On Monday, the S&P 500 broke through its November lows, giving the broad index a bad two-month start for 2009, and many, including exchange traded fund (ETF) investors, say there are 10 companies that led the index down to despair.

Kate Gibson for Yahoo Finance explains that the companies that make up the S&P 500 tallied a collective $114 billion in losses in the still-being-reported fourth quarter. The scenario would be remarkably different, and profitable, however, if just 10 companies behind $131 billion in losses were removed from the picture.

  • SPDR S&P 500 (SPY) is down 22.4% year-to-date

The 10 worst losses accounted for $131 billion in losses, leaving the remaining 490 issues with positive earnings, however, how many investors actually only purchased stocks from those six issues then? While all 10 sectors of the S&P fell during the first two months of 2009, telecommunications fared the least poorly, shedding just 2.8%.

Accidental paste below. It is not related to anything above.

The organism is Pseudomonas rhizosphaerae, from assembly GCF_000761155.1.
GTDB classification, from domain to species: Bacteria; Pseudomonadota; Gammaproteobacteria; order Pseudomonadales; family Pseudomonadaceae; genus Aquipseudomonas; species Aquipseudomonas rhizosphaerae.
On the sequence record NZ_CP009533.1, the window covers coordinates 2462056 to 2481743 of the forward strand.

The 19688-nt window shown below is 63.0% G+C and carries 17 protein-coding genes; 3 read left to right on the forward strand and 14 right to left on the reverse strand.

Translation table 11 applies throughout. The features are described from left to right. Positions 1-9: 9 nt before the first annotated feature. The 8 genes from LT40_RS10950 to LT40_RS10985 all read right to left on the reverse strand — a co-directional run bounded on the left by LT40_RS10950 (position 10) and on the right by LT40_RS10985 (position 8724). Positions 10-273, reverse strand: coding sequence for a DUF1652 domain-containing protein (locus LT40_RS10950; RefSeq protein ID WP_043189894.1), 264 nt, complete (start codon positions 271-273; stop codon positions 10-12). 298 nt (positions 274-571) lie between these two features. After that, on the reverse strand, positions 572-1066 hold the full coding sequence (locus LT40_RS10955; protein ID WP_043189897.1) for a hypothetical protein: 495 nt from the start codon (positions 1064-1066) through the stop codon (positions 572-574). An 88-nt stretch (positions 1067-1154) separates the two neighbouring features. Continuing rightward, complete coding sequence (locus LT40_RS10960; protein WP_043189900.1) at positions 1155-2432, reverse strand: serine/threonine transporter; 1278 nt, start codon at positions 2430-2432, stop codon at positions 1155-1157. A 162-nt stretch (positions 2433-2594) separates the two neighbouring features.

Fronting the declines in particular were energy, materials and industrials.

Some of the companies that brought the S&P 500 down include: ConocoPhillips (COP), Time Warner (TM), Merril Lynch/ Bank of America (BAC), General Motors (GM), Symantec Corp. (SYMC), among others.

  • Industrial Select Sector SPDR (XLI): down 31.8% year-to-date

  • iShares Dow Jones U.S. Telecom (IYZ): down 12.7% year-to-date

The opinions and forecasts expressed herein are solely those of Tom Lydon, and may not actually come to pass. Information on this site should not be used or construed as an offer to sell, a solicitation of an offer to buy, or a recommendation for any product.